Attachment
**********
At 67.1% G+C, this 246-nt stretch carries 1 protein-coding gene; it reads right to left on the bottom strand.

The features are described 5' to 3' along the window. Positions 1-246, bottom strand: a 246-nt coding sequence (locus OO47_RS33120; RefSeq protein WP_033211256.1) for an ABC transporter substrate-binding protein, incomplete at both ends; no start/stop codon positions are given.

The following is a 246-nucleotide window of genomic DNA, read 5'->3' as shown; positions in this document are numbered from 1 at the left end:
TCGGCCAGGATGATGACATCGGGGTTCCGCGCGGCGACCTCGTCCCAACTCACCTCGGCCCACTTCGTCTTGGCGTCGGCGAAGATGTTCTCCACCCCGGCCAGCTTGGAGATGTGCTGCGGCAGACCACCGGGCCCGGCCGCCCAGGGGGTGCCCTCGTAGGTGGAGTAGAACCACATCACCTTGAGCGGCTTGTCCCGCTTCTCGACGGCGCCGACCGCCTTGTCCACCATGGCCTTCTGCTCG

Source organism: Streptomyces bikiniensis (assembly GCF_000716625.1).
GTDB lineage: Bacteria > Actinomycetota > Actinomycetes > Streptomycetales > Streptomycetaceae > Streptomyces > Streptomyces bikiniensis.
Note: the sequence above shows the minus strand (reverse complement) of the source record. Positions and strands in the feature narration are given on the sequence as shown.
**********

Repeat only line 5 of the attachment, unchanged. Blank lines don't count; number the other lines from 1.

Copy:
Source organism: Streptomyces bikiniensis (assembly GCF_000716625.1).